From: Philippe Verdy (email@example.com)
Date: Wed Mar 25 2009 - 02:04:54 CST
It's probably in India and in the Arabic world that the taboo is the most
important: there's a right hand (the "pure" hand) for eating and drinking
(don't forget that people traditionally eat with their fingers, without
uisng a fork), and the other left hand (the "impure" hand) is reserved for
cleaning one's genital or anal parts.
In the Christian world, the right hand was necessary for signing the cross
on one's head, chest and shoulders, but I can't see any symbolic reason for
it, and this tradition is not always observed now. I do agree however that
this is a very ancient taboo (sinistro is a good example in Roman Latin, but
there are other examples in Old Greek, and probably even older in Phoenician
if this tradition has spread throughout all Indo-European, and Semitic
In French the "droite" direction is also the same feminine as the adjectif
"droit" (used also as a name to designate the domain of laws studied by
jurists, just like the "right" in English), and also related to "adroit" and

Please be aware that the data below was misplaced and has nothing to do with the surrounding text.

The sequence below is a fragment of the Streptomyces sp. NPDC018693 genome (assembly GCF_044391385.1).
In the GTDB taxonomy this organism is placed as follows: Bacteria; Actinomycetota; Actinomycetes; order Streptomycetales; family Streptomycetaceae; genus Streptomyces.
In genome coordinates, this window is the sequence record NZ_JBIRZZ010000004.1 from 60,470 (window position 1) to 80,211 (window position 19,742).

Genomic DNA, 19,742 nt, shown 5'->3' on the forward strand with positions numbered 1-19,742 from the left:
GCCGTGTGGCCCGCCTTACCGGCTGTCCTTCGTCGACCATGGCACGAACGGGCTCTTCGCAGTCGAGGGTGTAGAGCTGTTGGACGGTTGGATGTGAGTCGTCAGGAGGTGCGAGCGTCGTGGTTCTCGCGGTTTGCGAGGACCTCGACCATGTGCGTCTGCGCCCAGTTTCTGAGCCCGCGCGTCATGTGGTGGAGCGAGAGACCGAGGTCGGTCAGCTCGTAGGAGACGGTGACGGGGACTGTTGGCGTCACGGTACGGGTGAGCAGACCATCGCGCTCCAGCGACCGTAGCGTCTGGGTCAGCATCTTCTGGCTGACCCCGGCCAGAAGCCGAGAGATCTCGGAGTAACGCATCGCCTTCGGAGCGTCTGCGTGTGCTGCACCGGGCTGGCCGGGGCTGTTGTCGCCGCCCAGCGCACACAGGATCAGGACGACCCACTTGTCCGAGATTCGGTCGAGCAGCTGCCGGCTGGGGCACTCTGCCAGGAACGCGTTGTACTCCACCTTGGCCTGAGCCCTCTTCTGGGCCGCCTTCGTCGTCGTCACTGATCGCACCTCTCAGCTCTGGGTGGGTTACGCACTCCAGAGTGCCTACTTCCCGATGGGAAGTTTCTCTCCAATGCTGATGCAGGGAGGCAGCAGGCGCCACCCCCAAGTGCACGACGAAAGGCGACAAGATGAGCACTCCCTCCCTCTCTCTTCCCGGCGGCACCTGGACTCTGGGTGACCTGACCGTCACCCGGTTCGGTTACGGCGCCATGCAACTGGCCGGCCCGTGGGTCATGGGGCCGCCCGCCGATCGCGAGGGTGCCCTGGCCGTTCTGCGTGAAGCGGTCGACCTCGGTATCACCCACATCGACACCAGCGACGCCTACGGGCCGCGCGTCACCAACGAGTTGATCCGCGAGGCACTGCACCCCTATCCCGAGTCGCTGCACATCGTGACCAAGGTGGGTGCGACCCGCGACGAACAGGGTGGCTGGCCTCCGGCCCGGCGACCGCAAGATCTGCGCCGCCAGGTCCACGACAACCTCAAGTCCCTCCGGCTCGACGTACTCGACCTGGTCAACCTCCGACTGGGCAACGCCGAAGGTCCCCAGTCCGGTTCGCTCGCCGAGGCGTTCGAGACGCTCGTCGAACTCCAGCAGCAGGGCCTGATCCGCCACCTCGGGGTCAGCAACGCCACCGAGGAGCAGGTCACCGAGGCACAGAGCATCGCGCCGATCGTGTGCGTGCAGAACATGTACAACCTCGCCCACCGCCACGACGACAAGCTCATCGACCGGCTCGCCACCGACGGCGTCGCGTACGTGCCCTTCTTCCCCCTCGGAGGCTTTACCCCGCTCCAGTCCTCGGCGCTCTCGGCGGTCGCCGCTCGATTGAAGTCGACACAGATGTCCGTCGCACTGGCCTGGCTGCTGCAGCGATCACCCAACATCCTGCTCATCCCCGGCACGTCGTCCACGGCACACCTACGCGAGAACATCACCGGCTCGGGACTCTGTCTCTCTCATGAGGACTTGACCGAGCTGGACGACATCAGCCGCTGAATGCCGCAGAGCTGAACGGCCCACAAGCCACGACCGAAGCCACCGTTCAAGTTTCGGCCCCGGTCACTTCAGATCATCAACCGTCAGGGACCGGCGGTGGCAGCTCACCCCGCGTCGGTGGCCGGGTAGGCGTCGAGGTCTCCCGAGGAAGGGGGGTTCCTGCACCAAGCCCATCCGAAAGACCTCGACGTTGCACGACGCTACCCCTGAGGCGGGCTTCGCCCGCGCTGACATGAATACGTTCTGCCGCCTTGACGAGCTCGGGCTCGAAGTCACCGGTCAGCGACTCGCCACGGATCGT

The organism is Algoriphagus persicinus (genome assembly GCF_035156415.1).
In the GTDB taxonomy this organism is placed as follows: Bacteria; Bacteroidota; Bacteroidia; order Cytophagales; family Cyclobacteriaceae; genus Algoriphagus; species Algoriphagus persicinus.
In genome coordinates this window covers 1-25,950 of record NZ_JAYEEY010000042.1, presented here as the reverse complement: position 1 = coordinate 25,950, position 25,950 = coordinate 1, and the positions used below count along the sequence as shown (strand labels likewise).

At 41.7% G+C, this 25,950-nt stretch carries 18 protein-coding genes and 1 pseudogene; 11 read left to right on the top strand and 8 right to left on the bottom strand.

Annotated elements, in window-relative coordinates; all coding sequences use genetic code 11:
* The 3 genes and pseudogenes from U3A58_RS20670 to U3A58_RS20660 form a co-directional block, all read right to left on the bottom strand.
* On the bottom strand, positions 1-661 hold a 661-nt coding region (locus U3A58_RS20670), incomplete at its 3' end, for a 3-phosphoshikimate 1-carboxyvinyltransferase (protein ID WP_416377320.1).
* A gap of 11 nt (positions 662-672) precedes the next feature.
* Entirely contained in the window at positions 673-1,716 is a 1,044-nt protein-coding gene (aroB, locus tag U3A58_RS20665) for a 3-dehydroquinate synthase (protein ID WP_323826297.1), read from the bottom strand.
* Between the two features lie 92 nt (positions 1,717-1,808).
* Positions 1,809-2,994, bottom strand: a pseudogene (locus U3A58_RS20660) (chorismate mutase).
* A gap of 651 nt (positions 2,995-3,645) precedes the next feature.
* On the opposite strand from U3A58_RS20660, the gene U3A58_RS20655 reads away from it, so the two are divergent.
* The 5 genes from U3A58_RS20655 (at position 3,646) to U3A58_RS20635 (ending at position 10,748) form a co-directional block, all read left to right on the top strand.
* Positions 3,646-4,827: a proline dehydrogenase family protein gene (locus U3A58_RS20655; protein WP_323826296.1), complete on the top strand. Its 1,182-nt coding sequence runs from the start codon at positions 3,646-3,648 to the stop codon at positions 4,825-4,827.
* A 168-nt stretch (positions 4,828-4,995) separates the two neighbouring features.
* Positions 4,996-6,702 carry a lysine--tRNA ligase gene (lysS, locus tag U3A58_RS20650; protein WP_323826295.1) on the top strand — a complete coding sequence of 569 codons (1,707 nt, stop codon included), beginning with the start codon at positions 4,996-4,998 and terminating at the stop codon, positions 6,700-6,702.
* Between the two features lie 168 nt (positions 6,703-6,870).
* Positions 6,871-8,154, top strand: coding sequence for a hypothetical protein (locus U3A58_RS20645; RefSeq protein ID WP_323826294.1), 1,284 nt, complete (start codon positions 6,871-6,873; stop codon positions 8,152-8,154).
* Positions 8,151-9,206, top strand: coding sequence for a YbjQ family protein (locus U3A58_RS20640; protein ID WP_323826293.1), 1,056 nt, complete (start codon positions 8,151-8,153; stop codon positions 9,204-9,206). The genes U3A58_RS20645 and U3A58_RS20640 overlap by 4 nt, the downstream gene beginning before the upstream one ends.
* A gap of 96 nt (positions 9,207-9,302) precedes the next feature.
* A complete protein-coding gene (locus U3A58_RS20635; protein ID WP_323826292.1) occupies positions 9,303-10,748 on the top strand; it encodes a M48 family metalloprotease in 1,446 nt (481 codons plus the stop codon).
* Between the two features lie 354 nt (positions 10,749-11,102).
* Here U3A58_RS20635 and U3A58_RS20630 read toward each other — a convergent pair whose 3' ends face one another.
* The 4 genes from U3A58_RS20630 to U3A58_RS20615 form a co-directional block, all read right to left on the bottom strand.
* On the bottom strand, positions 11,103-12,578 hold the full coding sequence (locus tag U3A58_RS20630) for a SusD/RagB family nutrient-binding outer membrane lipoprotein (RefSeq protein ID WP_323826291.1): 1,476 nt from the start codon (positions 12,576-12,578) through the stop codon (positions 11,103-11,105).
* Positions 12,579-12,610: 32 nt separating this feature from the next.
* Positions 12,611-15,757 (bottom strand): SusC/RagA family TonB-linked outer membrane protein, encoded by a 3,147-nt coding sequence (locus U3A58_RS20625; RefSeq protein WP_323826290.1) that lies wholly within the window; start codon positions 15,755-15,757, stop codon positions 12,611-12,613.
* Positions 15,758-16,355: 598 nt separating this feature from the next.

"dexterité" (the personal ability to do something correctly). In older
French it was "dextre". It evidently comes from Latin. The same would apply
to all Romance languages, but is true as well in Germanic languages ("recht"
in German), or Nordic languages.
Does it also apply in Japan, or in China, or in Mongolian old traditions? Or
in even older Amerindian and Australasian aboriginal cultures?
De : firstname.lastname@example.org [mailto:email@example.com] De la
part de Aviah Morag - TransLink
Envoyé : mercredi 25 mars 2009 07:34
À : Zabeeh Khan
Cc : firstname.lastname@example.org
Objet : Re: writing direction
Interesting. The taboo regarding the left is pretty ubiquitous, regardless
of language direction. It exists on some level almost everywhere in the
world - shaking your hand with the right hand, right being a synonym for
"correct" (and left being a synonym for "bad" - cf gauche, sinistro et al)
in a huge number of languages. I don't think that it has anything to do with
writing direction, through. I'm not aware of any source for the historical
reasons for choosing one over the other, if there was even any ideology
behind it at all. I'd be happy to hear about any (offlist).
One advantage to being a southpaw (lefty) and writing in Hebrew - no
pencil/ink smudges! (Except when embedding LTR, of course...)
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